Instrumental in Davis’s decision to become a historian were his experiences during the post-war occupation of Germany. There he encountered many of the issues involving moral evil and racism that would dominate his later scholarship. Among his most vivid memories was his capture in Mannheim of a Polish guard who had raped a 6-year-old German girl, transmitting gonorrhea to her during the attack.[5]

Several incidents involving racial conflict stood out in his contemporary letters and memory. On a troopship bound for Germany, he was given a billy club and told to make sure that the black troops aboard the ship “weren’t gambling.” Until then, he had not realized that there were some 2,000 black soldiers below deck; the sight struck him as resembling the hold of a slave ship. He subsequently witnessed an armed confrontation between black and white U.S. troops outside a GI club. As he later wrote, the early years of the US occupation of Germany served as “a microcosm of the racial and civil rights struggles that would dominate America in the 1950s and 1960s,” giving African American troops a racial freedom that they had never experienced at home while laying bare the “semi-fascist racism” of many white officers and enlisted men.[6]

In a letter to his parents, dated October 9, 1946 and postmarked Stuttgart, he first expressed his interest in history:

I've been thinking over the idea of majoring in history, continuing into post-graduate research, and finally teaching, in college, of course, and have come to some conclusions which may not be original, but are new as far as I'm concerned. It strikes me that history, and proper methods of teaching it, are even more important at present than endocrinology and nuclear fission. I believe that the problems that surround us today are not to be blamed on individuals or even groups of individuals, but on the human race as a whole, its collective lack of perspective and knowledge of itself. That is where history comes in.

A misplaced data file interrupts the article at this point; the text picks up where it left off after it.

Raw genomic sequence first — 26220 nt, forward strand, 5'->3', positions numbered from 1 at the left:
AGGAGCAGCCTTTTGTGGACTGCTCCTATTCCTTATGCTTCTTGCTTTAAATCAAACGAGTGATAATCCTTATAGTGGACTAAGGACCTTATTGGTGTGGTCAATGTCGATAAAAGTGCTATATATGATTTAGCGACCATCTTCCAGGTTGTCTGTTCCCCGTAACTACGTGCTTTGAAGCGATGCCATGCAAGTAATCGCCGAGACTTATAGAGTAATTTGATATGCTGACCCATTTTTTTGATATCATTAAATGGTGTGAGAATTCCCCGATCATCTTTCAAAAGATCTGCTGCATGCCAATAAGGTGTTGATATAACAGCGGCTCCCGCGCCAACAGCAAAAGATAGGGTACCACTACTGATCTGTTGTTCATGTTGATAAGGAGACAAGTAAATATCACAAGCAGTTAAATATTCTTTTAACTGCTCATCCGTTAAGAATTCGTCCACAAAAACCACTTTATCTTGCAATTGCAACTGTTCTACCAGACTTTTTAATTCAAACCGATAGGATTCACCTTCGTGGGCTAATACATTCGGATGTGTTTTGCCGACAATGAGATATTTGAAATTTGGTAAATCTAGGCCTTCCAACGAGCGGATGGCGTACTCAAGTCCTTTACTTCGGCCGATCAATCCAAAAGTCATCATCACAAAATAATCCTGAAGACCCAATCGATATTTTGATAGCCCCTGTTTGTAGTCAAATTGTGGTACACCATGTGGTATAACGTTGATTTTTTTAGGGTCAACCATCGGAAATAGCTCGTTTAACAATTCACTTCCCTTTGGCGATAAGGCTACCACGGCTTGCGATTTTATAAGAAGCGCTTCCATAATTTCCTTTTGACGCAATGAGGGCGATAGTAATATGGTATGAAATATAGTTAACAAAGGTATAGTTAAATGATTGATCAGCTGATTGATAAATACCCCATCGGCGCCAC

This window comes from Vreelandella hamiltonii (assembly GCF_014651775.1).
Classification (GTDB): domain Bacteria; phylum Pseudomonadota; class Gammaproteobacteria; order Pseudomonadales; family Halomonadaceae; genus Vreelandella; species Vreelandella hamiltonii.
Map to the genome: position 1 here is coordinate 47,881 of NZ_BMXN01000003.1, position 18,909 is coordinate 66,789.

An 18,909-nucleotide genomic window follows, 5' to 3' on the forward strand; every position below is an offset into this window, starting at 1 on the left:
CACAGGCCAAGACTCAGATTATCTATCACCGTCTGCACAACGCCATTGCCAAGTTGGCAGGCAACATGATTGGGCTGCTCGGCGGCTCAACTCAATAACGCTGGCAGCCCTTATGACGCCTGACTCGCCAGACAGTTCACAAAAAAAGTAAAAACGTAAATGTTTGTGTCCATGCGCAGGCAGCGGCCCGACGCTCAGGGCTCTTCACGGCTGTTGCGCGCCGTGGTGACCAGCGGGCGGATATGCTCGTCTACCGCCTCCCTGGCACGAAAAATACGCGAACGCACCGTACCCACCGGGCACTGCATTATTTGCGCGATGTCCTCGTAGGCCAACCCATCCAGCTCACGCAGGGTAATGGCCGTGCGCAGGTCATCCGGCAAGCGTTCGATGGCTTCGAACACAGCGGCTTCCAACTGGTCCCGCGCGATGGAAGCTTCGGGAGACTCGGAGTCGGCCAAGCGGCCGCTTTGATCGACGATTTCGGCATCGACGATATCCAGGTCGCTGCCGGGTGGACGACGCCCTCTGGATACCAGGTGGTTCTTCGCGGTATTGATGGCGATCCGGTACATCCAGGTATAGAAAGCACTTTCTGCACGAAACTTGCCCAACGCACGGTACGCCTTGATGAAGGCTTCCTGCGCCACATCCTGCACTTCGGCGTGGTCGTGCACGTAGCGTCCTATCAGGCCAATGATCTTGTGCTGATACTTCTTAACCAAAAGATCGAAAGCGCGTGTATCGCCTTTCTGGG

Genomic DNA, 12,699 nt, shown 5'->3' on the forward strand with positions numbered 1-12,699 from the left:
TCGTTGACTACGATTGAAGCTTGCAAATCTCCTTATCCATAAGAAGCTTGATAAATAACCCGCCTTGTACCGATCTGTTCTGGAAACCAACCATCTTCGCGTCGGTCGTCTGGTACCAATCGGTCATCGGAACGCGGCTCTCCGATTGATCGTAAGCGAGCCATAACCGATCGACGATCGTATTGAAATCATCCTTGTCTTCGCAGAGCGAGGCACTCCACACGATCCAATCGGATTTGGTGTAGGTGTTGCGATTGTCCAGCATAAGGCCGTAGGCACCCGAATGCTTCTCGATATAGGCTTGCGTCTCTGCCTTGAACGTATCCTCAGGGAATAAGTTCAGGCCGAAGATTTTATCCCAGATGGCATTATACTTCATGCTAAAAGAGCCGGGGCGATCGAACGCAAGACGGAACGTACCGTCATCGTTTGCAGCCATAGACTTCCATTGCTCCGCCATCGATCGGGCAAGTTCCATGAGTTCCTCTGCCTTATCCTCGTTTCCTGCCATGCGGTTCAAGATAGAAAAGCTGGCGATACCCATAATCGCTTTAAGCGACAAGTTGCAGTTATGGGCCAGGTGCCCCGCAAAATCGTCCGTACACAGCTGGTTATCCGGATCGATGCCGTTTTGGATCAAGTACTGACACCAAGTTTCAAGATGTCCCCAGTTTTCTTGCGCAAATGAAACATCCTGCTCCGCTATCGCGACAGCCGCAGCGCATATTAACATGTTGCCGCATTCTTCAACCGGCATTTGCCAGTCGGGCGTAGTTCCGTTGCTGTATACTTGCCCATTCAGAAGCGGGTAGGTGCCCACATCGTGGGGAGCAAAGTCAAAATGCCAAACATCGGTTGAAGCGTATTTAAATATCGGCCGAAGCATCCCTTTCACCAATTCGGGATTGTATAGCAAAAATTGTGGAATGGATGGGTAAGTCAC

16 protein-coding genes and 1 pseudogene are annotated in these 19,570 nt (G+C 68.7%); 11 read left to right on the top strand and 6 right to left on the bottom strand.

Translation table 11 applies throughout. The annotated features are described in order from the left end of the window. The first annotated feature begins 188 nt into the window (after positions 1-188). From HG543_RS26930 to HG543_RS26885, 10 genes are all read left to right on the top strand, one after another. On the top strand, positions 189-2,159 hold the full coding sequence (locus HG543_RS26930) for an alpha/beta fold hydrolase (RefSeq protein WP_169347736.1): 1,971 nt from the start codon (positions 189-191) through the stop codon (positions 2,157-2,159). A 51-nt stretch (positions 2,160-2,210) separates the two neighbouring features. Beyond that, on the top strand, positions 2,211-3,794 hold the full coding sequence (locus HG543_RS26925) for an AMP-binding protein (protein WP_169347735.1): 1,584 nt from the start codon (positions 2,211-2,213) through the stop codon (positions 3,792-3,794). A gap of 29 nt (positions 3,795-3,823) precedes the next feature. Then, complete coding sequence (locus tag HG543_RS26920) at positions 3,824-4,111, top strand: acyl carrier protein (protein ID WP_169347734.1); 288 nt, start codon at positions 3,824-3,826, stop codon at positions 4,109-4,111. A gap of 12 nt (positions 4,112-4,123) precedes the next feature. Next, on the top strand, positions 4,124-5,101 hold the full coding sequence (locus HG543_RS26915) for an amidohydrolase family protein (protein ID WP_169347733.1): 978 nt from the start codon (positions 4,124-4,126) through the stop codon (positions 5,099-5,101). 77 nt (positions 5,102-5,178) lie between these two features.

There has been a lot of hokum concerning psychoanalysis, but I think the basic principle of probing into the past, especially the hidden and subconscious past, for truths which govern and influence present actions, is fairly sound. Teaching history, I think, should be a similar process. An unearthing of truths long buried beneath superficial facts and propaganda; a presentation of perspective and an overall, comprehensive view of what people did and thought and why they did it. When we think back into our childhood, it doesn't do much good to merely hit the high spots and remember what we want to remember--to know why we act the way we do, we have to remember everything. In the same way it doesn't help much to teach history as a series of wars and dates and figures, the good always fighting the bad, the bad usually losing. Modern history especially, should be shown from every angle. The entire atmosphere and color should be shown, as well as how public opinion stood, and what influenced it.

Perhaps such teaching could make us understand ourselves. It would show the present conflicts to be as silly as they are. And above all, it would make people stop and think before blindly following some bigoted group to make the world safe for Aryans or Democrats or Mississippians.[7]

Work[edit]

Cultural history[edit]

In a seminal essay in the 1968 American Historical Review entitled “Some Recent Directions in American Cultural History,” Davis urged historians to devote more attention to the cultural dimension to enhance understanding of social controversies, political decision-making, and literary expression. At a time when social history was ascendant, and cultural history was associated with the study of the arts, taste, and popular culture, and intellectual history with the study of abstract ideas largely divorced from specific social contexts, he called for a history that focused on beliefs, values, fears, aspirations, and emotions.[8]

His revised dissertation, Homicide in American Fiction (1957), which located literary treatments of murder against shifting legal, psychological, and religious notions of personal responsibility, the nature and origins of evil, and mental and emotional abnormality, anticipated later works in the new cultural history and the new historicism. By situating popular and canonical literature against a backdrop of developments in early psychiatry, jurisprudence, moral philosophy, and theology, Davis explored the intricate connections between intellectual developments—such as evolving conceptions of the unconscious; social phenomena—such as the shifting roles and status of women; and the “free floating” fantasies of literature, where authors worked out, on an imaginative level, the implications of such social and intellectual transformations.